The American Gaming Association's 2011 State of the States survey of casino entertainment revealed some startling, albeit unsurprising data that, in my opinion, hints that Mr. Christie and the Legislature might want to reconsider kowtowing to Atlantic City lobbyists and doing what is best for the state's tax coffers, creating jobs and stemming the outflow of cash to neighboring casino states New York, Pennsylvania and Delaware. To be sure, competition will only intensify in the Empire State, with Resorts World New York, the casino at Aqueduct, slated to open this summer, while plans evidently are underway for a "racino" at Belmont Park and a new arena for the NHL's Islanders.

In my view, Mr. Christie's incessant hammering of NJ's racing industry and his need to cut off the annual "subsidies" from casinos that propped up the racing business (and kept them quiet about slot gaming at the tracks) was ill-conceived and only obscured what is the chronic defection of wagerers from Atlantic City and a faulty business model that cannot match Las Vegas.  Separate from the AGA survey, I obtained figures showing that, between 2007 and year-end 2010, revenue generated by AC casinos declined by a compound annual average of 7.4%, with 2009 and 2010 reflecting double-digit declines amid the recession and slow recovery.  The notion that diverting tax dollars to "revive" AC and help complete another mega-casino (Revel) in an overly saturated AC market is utterly foolhardy and akin to Alec Baldwin's character Shelly Kaplow in the 2003 film The Cooler, who was stuck in the mentality of the old-world Las Vegas.
"Let me tell you something, Harvard,
come upstairs with me in my office, watch
and learn how to protect your investments
the old-school way."

Meanwhile, the AGA survey makes clear where this revenue is likely going, with Philadelphia quickly the No. 1 U.S. Racetrack Casino market in the U.S.  Yonkers is No. 2, while Dover, DE is No. 6 and three Pennsylvania markets (Grantville, Meadow Lands and Wilkes-Barre) ranked 8th, 9th and 10th.

Interesting, too, is that AGA reports that New Jersey saw the nation's biggest decline in consumer spending on gaming in 2010 (down 9.4%) and commercial casino tax revenue skidded 12.1%, the highest in the nation (by nearly five percentage points to No. 2 West Virginia).  At the same time, Atlantic City's 11-casino workforce fell by 6%, but remained the clear No. 2 behind Nevada. Furthermore, consider that Nevada has 25x the number of casinos (259, according to the AGA survey) than the Garden State but only 175,000 "commercial casino jobs" (as classified in the survey), or one-fifth the number per casino (675 for Nevada, 3,100 for AC).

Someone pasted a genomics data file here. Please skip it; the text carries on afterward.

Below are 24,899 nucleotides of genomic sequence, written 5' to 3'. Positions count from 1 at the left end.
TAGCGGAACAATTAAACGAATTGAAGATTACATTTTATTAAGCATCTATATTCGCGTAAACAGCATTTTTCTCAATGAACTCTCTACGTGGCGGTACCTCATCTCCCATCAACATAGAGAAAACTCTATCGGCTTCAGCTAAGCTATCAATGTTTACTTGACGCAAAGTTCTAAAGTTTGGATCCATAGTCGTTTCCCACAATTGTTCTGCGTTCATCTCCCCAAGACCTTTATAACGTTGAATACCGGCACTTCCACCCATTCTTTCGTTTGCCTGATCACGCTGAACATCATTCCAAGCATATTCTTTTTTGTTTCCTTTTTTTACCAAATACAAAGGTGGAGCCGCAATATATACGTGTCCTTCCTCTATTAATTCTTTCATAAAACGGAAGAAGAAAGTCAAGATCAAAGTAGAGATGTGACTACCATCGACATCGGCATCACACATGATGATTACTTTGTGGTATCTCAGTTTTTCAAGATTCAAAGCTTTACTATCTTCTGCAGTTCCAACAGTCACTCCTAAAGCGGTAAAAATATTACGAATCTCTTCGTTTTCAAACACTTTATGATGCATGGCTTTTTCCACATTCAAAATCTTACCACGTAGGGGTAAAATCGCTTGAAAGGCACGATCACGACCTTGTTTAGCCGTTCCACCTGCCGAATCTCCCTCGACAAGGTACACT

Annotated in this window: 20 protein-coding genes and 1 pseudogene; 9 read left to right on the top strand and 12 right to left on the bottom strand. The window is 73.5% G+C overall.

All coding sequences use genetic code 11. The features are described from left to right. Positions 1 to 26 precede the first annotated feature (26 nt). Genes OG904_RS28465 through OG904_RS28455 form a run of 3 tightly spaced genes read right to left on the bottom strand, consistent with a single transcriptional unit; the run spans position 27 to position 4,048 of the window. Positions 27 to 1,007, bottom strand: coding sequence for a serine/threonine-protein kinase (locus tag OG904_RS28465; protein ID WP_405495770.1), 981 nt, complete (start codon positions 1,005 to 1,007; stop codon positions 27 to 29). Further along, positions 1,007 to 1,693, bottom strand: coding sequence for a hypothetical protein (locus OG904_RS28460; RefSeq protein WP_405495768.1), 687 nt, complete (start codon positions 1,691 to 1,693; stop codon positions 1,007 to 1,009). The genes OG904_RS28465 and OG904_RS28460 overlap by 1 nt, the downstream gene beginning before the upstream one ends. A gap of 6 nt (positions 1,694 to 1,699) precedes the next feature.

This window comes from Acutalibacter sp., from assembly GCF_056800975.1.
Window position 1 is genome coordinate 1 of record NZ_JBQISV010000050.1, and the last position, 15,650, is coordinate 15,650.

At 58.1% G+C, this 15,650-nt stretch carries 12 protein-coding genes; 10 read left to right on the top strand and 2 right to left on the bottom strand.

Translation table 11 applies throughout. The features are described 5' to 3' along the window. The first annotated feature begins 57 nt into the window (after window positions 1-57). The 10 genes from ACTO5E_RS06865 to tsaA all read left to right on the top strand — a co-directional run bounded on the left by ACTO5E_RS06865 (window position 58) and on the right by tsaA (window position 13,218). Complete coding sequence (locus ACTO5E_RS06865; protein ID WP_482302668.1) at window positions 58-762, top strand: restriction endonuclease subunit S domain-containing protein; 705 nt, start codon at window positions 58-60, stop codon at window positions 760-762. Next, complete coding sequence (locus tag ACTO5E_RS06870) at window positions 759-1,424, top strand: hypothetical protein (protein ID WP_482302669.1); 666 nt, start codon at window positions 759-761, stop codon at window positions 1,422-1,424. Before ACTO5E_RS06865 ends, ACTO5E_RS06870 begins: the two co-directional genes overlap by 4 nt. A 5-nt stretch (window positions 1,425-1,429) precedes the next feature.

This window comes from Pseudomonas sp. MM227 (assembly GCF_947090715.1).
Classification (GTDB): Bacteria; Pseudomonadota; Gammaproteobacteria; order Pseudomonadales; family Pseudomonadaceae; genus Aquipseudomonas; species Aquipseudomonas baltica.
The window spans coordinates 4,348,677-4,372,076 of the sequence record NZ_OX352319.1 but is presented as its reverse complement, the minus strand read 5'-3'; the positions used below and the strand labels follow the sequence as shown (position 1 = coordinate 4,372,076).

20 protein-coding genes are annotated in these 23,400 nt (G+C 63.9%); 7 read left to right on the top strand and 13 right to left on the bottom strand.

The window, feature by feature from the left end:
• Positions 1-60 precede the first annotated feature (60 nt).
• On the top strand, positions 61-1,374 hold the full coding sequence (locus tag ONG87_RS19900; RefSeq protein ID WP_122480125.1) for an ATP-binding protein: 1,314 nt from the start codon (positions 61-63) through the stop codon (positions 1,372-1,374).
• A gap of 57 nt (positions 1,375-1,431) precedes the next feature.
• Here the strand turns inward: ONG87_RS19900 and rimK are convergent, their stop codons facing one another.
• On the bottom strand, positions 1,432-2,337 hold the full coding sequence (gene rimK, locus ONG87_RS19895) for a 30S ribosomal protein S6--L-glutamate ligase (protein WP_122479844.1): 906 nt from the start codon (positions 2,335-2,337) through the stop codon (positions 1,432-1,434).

Although I certainly understand the effort to sustain employment and make Atlantic City vibrant, the Governor is clearly missing the point that gaming at the Meadowlands, and perhaps Monmouth Park, must at least be considered, if not embraced, to stem the defection of casino and horseplayers to neighboring states.

Anyway, the AGA Survey is a worthwhile read, and as always I welcome your feedback.  I simply think that horseplayers should remain abreast of this kind of industry data.

Wednesday, May 25, 2011

The kind of story the industry needs to promote

Over lunch I read this piece on DRF.com, noting that a horseplayer at Sunland Park hit a $96 Pick-6 ticket that paid $752k!

There is no handicapping contest perspective here, but rather a random argument that these kinds of scores need to be marketed more prominently than in an industry trade publication in order to draw new customers to the sport.  In my view, host tracks should treat the publicity of handicapping contests with more detail - let us know the individuals, their strategies, great selections, etc...the kind of light this blog hopes to shed, even if only a little.

This idea is coincidentally bolstered by two other pieces in DRF - one showing a 5% increase in Preakness Stakes viewers (signaling that there is some intrigue in the sport and people will watch and participate), and another "critiquing" NBC's usually predictable coverage of Saturday's Preakness and how the mainstream media have let thoroughbred racing slip through the cracks, save for the Triple Crown (forget the other 362 days). 

Food for thought over your lunch break...

Monday, May 23, 2011

Preakness Day debacle

Realistically, unless I could have miraculously gone 12-for-12 on the Monmouth Park slate during this weekend's Horseplayer World Series contest, there was no chance of winning that event, which from the looks of it hinged on picking the correct Preakness Stakes winner.  Congrats to Tony Dadas of Middletown, NJ who did that by nailing a $40W/$20P wager on Shackleford to turn his $30 starting bankroll into $663.50 of winnings, plus the $2,590 first-place pool and a seat to the February 2012 HWS in Las Vegas!